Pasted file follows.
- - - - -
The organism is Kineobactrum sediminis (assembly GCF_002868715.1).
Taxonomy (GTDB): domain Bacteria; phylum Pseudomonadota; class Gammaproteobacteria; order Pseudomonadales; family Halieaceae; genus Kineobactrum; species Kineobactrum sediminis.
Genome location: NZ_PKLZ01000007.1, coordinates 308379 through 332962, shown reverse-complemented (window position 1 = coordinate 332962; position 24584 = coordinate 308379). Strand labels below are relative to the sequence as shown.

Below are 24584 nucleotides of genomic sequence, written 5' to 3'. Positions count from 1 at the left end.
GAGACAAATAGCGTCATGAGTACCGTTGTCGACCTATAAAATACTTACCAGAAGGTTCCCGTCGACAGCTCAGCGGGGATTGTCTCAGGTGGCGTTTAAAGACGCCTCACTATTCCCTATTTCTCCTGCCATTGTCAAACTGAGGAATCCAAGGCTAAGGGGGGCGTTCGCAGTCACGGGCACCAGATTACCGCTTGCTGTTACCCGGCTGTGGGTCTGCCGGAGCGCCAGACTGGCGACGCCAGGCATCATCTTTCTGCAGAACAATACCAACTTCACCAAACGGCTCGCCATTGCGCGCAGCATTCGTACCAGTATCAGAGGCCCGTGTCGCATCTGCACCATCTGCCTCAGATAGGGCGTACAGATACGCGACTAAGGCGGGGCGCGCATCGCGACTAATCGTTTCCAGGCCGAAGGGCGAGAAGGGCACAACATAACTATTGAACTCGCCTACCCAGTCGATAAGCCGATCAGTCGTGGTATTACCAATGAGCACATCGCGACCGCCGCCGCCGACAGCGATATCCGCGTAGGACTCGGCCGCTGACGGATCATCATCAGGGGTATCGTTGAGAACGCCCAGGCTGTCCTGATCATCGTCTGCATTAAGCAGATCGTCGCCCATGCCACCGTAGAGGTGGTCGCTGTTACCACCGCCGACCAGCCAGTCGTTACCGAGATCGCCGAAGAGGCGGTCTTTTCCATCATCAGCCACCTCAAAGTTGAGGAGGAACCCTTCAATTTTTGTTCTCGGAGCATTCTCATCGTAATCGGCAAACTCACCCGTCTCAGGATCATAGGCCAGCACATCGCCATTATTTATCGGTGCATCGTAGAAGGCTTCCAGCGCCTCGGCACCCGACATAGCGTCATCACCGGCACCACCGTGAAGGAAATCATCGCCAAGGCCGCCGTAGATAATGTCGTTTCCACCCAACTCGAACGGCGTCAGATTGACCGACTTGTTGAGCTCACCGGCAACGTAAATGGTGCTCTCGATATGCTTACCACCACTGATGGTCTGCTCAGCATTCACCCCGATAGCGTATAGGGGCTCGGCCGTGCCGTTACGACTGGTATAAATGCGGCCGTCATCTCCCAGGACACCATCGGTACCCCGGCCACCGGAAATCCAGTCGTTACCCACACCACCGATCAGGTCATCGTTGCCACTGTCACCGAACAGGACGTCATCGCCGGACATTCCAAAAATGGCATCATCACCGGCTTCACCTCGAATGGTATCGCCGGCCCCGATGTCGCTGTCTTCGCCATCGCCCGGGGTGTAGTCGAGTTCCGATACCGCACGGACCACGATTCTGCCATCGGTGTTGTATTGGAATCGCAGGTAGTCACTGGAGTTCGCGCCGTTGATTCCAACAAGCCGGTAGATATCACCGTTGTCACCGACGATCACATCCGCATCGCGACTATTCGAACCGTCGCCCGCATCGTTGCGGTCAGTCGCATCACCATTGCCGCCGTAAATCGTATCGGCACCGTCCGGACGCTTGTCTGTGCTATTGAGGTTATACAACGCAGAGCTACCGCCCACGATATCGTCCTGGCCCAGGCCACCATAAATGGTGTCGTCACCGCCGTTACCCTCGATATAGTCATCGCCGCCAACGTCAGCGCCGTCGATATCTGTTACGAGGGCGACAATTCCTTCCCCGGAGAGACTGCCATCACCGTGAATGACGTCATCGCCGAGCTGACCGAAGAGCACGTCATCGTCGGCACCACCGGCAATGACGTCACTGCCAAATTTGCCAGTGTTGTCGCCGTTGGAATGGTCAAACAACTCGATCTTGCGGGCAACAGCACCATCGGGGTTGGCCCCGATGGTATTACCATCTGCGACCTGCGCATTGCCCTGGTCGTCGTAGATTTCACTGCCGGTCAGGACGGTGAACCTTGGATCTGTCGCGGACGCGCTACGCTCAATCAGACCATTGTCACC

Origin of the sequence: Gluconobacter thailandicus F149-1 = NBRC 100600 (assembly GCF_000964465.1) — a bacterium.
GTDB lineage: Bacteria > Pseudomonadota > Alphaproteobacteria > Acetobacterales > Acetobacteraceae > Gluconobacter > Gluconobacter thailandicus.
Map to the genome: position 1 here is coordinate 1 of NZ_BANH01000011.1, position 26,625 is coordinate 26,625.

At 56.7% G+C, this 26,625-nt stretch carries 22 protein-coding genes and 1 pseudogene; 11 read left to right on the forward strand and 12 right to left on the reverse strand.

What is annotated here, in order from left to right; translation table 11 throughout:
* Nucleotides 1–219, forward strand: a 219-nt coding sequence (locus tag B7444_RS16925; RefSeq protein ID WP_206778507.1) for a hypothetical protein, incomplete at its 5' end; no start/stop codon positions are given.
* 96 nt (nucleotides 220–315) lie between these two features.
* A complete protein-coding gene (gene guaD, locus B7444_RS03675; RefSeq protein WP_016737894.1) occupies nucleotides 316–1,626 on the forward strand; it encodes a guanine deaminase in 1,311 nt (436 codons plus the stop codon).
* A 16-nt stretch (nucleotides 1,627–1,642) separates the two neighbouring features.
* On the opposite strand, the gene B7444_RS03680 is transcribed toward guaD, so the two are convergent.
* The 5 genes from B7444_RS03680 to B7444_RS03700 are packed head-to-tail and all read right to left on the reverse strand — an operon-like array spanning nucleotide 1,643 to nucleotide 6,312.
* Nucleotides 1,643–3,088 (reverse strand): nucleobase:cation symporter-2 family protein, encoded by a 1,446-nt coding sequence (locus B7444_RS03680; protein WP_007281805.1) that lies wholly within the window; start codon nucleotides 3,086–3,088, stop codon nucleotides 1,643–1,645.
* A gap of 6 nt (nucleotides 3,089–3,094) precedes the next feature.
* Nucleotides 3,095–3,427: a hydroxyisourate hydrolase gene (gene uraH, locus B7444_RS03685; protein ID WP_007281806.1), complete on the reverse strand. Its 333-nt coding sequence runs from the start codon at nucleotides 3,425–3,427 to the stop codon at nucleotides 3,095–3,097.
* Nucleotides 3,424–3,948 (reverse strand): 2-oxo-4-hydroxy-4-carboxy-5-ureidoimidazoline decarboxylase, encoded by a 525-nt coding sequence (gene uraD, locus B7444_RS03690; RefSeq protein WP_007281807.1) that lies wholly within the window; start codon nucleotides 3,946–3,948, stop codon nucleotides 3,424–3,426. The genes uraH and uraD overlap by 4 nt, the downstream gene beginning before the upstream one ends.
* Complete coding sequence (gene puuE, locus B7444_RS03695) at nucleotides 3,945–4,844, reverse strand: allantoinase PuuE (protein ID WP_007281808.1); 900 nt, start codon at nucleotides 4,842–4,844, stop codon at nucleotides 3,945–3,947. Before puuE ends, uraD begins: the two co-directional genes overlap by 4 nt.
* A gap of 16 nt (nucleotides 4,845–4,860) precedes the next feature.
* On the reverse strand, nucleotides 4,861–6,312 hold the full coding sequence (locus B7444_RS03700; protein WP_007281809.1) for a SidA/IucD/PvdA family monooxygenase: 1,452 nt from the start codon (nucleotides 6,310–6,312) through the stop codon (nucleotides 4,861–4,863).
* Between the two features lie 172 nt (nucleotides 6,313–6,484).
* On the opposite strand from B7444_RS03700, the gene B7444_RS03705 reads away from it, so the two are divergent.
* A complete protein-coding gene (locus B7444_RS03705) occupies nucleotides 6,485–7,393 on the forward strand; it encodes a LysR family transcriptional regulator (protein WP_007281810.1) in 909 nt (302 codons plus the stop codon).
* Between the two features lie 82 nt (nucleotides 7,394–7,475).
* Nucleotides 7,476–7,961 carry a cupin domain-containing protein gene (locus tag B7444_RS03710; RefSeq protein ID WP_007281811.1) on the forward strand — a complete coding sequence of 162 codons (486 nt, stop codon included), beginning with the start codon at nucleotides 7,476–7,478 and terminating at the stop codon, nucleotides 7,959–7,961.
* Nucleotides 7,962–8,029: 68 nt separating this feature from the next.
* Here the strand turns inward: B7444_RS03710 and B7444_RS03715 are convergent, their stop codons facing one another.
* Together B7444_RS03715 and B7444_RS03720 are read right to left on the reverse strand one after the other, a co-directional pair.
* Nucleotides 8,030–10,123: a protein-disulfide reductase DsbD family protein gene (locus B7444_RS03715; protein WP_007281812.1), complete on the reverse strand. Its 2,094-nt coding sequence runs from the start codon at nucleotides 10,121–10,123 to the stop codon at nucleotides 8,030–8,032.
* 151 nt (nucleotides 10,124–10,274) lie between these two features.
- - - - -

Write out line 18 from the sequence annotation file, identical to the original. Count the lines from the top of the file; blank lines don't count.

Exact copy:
* A gap of 6 nt (nucleotides 3,089–3,094) precedes the next feature.